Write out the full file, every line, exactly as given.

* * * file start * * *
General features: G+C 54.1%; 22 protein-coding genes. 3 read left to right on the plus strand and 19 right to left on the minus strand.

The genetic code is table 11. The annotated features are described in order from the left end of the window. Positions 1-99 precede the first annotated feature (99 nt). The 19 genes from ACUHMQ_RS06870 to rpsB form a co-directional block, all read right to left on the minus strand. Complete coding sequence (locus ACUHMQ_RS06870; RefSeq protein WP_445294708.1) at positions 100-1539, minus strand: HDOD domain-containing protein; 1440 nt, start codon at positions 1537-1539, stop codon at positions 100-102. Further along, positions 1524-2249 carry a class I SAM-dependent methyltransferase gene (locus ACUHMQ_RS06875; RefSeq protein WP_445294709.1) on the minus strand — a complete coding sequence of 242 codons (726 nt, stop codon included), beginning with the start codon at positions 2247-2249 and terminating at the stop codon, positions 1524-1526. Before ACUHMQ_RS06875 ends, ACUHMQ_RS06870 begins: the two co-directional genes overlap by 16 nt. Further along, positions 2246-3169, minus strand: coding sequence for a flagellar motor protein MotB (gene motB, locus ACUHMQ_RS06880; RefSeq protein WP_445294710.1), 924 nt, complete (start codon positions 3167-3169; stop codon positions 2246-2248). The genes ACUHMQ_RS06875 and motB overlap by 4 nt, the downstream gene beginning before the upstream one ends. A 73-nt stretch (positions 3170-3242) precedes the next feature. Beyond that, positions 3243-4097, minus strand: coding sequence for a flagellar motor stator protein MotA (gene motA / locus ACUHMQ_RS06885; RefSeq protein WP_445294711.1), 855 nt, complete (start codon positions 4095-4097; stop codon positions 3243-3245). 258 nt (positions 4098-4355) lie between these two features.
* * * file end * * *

General features: G+C 54.1%; 22 protein-coding genes. 3 read left to right on the plus strand and 19 right to left on the minus strand.

The genetic code is table 11. The annotated features are described in order from the left end of the window. Positions 1-99 precede the first annotated feature (99 nt). The 19 genes from ACUHMQ_RS06870 to rpsB form a co-directional block, all read right to left on the minus strand. Complete coding sequence (locus ACUHMQ_RS06870; RefSeq protein WP_445294708.1) at positions 100-1539, minus strand: HDOD domain-containing protein; 1440 nt, start codon at positions 1537-1539, stop codon at positions 100-102. Further along, positions 1524-2249 carry a class I SAM-dependent methyltransferase gene (locus ACUHMQ_RS06875; RefSeq protein WP_445294709.1) on the minus strand — a complete coding sequence of 242 codons (726 nt, stop codon included), beginning with the start codon at positions 2247-2249 and terminating at the stop codon, positions 1524-1526. Before ACUHMQ_RS06875 ends, ACUHMQ_RS06870 begins: the two co-directional genes overlap by 16 nt. Further along, positions 2246-3169, minus strand: coding sequence for a flagellar motor protein MotB (gene motB, locus ACUHMQ_RS06880; RefSeq protein WP_445294710.1), 924 nt, complete (start codon positions 3167-3169; stop codon positions 2246-2248). The genes ACUHMQ_RS06875 and motB overlap by 4 nt, the downstream gene beginning before the upstream one ends. A 73-nt stretch (positions 3170-3242) precedes the next feature. Beyond that, positions 3243-4097, minus strand: coding sequence for a flagellar motor stator protein MotA (gene motA / locus ACUHMQ_RS06885; RefSeq protein WP_445294711.1), 855 nt, complete (start codon positions 4095-4097; stop codon positions 3243-3245). 258 nt (positions 4098-4355) lie between these two features.